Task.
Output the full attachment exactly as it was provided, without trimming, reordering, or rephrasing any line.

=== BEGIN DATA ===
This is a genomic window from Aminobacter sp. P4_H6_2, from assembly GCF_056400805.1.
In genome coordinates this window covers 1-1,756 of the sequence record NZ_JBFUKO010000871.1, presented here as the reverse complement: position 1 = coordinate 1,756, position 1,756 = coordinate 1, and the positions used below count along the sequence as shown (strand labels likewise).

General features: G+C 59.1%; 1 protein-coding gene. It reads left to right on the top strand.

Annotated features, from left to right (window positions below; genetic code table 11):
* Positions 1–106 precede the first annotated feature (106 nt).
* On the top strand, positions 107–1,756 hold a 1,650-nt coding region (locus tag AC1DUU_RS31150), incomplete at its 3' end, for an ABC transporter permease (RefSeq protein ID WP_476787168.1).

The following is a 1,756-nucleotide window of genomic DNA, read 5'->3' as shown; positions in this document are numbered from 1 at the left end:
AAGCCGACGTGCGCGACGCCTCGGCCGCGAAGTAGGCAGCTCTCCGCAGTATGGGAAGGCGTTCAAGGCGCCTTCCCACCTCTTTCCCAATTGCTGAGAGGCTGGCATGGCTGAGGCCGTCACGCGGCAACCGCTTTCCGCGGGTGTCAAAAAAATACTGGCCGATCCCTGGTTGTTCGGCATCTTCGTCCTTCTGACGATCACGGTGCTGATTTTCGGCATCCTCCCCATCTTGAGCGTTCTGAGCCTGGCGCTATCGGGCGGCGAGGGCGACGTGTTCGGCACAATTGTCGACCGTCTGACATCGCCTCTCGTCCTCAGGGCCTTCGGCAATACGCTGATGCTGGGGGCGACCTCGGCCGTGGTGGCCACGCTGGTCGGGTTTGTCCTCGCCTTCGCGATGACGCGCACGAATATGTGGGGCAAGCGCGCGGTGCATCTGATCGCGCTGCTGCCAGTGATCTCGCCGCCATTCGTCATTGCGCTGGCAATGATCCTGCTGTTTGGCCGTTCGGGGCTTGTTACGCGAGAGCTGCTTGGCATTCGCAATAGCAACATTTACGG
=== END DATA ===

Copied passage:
This is a genomic window from Aminobacter sp. P4_H6_2, from assembly GCF_056400805.1.
In genome coordinates this window covers 1-1,756 of the sequence record NZ_JBFUKO010000871.1, presented here as the reverse complement: position 1 = coordinate 1,756, position 1,756 = coordinate 1, and the positions used below count along the sequence as shown (strand labels likewise).

General features: G+C 59.1%; 1 protein-coding gene. It reads left to right on the top strand.

Annotated features, from left to right (window positions below; genetic code table 11):
* Positions 1–106 precede the first annotated feature (106 nt).
* On the top strand, positions 107–1,756 hold a 1,650-nt coding region (locus tag AC1DUU_RS31150), incomplete at its 3' end, for an ABC transporter permease (RefSeq protein ID WP_476787168.1).

The following is a 1,756-nucleotide window of genomic DNA, read 5'->3' as shown; positions in this document are numbered from 1 at the left end:
AAGCCGACGTGCGCGACGCCTCGGCCGCGAAGTAGGCAGCTCTCCGCAGTATGGGAAGGCGTTCAAGGCGCCTTCCCACCTCTTTCCCAATTGCTGAGAGGCTGGCATGGCTGAGGCCGTCACGCGGCAACCGCTTTCCGCGGGTGTCAAAAAAATACTGGCCGATCCCTGGTTGTTCGGCATCTTCGTCCTTCTGACGATCACGGTGCTGATTTTCGGCATCCTCCCCATCTTGAGCGTTCTGAGCCTGGCGCTATCGGGCGGCGAGGGCGACGTGTTCGGCACAATTGTCGACCGTCTGACATCGCCTCTCGTCCTCAGGGCCTTCGGCAATACGCTGATGCTGGGGGCGACCTCGGCCGTGGTGGCCACGCTGGTCGGGTTTGTCCTCGCCTTCGCGATGACGCGCACGAATATGTGGGGCAAGCGCGCGGTGCATCTGATCGCGCTGCTGCCAGTGATCTCGCCGCCATTCGTCATTGCGCTGGCAATGATCCTGCTGTTTGGCCGTTCGGGGCTTGTTACGCGAGAGCTGCTTGGCATTCGCAATAGCAACATTTACGG